Q – In researching your class, you polled editors. Which mistake did they find the most and/or most frustrating?

A – You’ll have to take the class!

Q – What’s the best advice you ever received?

A – When I spoke of my chances of ever getting published, my dear wise friend Geraldine Sparks told me, “Don’t believe in the odds. Believe in yourself.” That advice stuck like glue.

Q – You write both historical and contemporary. Which is your favorite time period to write? Why?

A – I don’t have a favorite. I like doing them both equally. To date, I’ve done seven of each for Harlequin. With my westerns (the only ones I write are Americana) I have a lot of freedom with the heroine. She can be pure and innocent, or feisty and spirited or both. My heroes are always rugged self-made men and the conflicts are sometimes easier to write. But, contemporaries require less research and take less time and I really do have a good grip on the Desires. I feel I was made to write them.

Q – You’re known for your Western historicals and contemporaries. What is it that so draws you to write about the American west?

A – I have always loved history. My father was an avid historical reader, reading four thick non-fiction historical books a week and then making them come to life with his storytelling abilities. I cherished those times with him. His stories and depictions stayed with me. Ever since, I’ve been very passionate about our country and the great men and women who had a hand in forming our government and our society. Of course, I’m especially of fond of those sexy cowboys, sheriffs and ranchers. Then as a teen I found, Little Joe on Bonanza, Clint Walker on Cheyenne, Ty Hardin on Bronco … you get my meaning. (Big grin here)

Q – Your next book Heiress Beware comes out next month. What did you love about writing it?

A – Heiress Beware is my first continuity. I was invited to do it by Melissa Jeglinski, senior editor at Desire. She writes an amazing bible of plots, conflicts and characters and then twelve authors, one per month, get to make the stories real and the characters come to life. I really loved writing this, because my hero is a small town sheriff who finds a woman suffering amnesia from a blow to her head. The continuities lend to an author’s strengths and mine, I hope, is writing about a sheriff. I contacted a sheriff in Colorado and she, along with my mother-in-law, a one time Texas county deputy sheriff, helped with my research. That part was a lot of fun. I also loved working with the other authors on the project, making sure our characters are true in each book they appear in.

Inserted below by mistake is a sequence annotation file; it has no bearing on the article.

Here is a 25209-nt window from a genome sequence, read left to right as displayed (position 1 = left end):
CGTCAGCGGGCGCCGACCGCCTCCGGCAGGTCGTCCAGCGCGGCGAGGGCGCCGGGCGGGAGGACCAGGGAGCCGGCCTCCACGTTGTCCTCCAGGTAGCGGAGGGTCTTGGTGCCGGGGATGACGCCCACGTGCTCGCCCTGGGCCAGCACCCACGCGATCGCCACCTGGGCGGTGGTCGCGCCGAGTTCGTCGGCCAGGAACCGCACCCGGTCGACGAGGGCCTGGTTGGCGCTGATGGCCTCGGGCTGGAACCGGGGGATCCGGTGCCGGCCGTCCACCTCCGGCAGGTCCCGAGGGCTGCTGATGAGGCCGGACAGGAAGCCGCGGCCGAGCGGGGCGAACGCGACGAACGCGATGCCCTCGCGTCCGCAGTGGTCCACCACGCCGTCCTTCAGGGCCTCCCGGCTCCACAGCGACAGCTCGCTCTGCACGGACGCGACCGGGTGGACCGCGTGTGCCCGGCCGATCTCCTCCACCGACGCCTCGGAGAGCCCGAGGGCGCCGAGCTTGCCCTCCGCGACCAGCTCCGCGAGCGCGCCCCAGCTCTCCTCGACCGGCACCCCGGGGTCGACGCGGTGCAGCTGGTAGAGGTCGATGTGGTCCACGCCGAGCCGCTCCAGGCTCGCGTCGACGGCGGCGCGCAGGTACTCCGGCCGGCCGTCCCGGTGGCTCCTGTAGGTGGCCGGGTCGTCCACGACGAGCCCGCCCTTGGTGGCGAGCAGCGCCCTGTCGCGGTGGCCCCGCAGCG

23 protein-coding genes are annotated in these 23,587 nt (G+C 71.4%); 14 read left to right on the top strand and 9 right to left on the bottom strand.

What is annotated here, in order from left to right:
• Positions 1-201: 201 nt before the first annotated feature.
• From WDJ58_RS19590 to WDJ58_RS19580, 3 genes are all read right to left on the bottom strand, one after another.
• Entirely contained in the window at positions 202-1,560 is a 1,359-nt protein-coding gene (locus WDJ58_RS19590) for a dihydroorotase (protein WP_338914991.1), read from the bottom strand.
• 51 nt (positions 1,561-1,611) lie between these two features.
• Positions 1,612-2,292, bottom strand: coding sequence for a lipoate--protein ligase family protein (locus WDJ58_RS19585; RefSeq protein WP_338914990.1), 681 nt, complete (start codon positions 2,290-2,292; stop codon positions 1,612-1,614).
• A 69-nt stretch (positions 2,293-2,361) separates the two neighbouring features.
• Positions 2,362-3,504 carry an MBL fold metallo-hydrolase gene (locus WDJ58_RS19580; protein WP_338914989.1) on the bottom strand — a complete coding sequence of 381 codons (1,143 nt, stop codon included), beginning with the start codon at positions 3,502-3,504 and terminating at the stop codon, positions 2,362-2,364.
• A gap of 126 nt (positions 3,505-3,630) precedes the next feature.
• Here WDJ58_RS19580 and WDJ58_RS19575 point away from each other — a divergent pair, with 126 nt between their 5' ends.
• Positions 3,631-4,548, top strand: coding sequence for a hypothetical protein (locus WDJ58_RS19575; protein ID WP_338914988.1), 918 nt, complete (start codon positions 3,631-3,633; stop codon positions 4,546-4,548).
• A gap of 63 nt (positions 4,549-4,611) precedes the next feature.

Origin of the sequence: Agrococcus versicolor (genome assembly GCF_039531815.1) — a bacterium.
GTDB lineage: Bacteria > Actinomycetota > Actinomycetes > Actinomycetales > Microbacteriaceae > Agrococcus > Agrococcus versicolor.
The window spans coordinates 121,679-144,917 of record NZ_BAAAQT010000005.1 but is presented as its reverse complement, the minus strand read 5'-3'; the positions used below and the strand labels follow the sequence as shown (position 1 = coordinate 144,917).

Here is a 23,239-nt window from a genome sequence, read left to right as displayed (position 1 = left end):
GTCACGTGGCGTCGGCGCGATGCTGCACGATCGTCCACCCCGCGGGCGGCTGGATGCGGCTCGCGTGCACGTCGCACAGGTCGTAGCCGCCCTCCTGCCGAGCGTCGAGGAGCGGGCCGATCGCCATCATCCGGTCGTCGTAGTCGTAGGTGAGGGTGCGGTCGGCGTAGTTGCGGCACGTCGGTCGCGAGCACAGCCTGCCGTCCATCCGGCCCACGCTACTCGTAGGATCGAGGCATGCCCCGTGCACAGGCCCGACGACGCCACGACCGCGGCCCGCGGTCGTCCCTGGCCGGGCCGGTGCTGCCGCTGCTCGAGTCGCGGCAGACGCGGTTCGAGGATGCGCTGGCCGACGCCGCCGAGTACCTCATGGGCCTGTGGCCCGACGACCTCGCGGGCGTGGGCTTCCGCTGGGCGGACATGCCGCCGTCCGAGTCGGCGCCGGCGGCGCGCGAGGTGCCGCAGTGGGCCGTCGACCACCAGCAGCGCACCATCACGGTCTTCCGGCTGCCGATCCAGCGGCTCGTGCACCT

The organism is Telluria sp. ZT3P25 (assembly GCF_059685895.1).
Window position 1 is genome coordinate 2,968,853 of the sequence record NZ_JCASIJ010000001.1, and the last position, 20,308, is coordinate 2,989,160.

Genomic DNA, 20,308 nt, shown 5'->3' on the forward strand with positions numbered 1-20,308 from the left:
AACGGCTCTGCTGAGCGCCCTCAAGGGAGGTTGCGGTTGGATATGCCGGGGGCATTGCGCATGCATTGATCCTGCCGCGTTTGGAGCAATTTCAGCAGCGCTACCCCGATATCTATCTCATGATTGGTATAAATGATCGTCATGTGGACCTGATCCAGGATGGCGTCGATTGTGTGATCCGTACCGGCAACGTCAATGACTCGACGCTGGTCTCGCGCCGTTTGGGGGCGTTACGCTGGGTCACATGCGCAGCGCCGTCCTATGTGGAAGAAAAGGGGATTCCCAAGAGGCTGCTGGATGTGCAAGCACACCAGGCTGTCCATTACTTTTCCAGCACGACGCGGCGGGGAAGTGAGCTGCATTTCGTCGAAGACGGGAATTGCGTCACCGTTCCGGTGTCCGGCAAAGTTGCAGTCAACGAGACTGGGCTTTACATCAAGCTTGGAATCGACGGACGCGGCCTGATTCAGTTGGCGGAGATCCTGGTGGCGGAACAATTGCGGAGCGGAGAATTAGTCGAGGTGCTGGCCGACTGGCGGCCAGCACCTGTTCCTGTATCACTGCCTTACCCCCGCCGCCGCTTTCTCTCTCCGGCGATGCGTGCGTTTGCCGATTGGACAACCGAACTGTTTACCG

Q – Which is your favorite of your books? Why?

A – I love my upcoming August Desire, Bunking Down with the Boss. It is packed with emotion. I think will stand out as my all-time favorite contemporary. Sam Beaumont is a man drifting, running away from his past, who refuses to forgive himself for the death of his little daughter. Hiding his identity as a high-powered CEO, he comes to work for a lovely widow, whose own child is temporarily living with her grandparents while she gets her livelihood back on track. Both characters are injured emotionally and yet they have a striking physical attraction to each other. The man who wants no family ever again – falls for a single mother with a child the same age as his deceased daughter. Needless to say, the conflict is strong, the emotions are deep and the love that can never be, is almost that.

Q – What do you love about writing romance?

A – The journey that leads us to the happy ending.

Dana Diamond is the OCC/RWA Secretary, a columnist for OCC’s award winning Orange Blossom Newsletter, a contributor to The Writer’s Vibe and hard at work on her next book. For more on Dana and her interview with Charlene Sands, be sure to visit Dana’s blog at: http://thewritersvibe.typepad.com/the_writers_vibe/